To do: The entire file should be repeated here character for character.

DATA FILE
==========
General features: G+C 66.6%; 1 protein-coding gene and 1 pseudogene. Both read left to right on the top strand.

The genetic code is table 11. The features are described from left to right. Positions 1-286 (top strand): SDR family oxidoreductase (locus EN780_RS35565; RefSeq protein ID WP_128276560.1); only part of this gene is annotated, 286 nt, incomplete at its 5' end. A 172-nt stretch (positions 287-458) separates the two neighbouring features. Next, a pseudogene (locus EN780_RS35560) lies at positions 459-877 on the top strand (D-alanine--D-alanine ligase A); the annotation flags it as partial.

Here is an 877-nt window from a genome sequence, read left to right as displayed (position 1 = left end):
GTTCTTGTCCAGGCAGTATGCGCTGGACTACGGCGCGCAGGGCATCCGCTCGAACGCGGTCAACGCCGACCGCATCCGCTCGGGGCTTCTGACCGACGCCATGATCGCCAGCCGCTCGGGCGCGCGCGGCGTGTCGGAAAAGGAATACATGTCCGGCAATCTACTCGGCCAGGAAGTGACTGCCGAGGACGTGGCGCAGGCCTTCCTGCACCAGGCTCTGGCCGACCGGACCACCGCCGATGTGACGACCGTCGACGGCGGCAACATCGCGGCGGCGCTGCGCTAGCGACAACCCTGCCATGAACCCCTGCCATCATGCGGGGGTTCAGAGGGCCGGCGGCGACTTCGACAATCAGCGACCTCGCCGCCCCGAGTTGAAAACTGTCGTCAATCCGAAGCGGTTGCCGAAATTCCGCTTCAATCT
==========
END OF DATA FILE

General features: G+C 66.6%; 1 protein-coding gene and 1 pseudogene. Both read left to right on the top strand.

The genetic code is table 11. The features are described from left to right. Positions 1-286 (top strand): SDR family oxidoreductase (locus EN780_RS35565; RefSeq protein ID WP_128276560.1); only part of this gene is annotated, 286 nt, incomplete at its 5' end. A 172-nt stretch (positions 287-458) separates the two neighbouring features. Next, a pseudogene (locus EN780_RS35560) lies at positions 459-877 on the top strand (D-alanine--D-alanine ligase A); the annotation flags it as partial.

Here is an 877-nt window from a genome sequence, read left to right as displayed (position 1 = left end):
GTTCTTGTCCAGGCAGTATGCGCTGGACTACGGCGCGCAGGGCATCCGCTCGAACGCGGTCAACGCCGACCGCATCCGCTCGGGGCTTCTGACCGACGCCATGATCGCCAGCCGCTCGGGCGCGCGCGGCGTGTCGGAAAAGGAATACATGTCCGGCAATCTACTCGGCCAGGAAGTGACTGCCGAGGACGTGGCGCAGGCCTTCCTGCACCAGGCTCTGGCCGACCGGACCACCGCCGATGTGACGACCGTCGACGGCGGCAACATCGCGGCGGCGCTGCGCTAGCGACAACCCTGCCATGAACCCCTGCCATCATGCGGGGGTTCAGAGGGCCGGCGGCGACTTCGACAATCAGCGACCTCGCCGCCCCGAGTTGAAAACTGTCGTCAATCCGAAGCGGTTGCCGAAATTCCGCTTCAATCT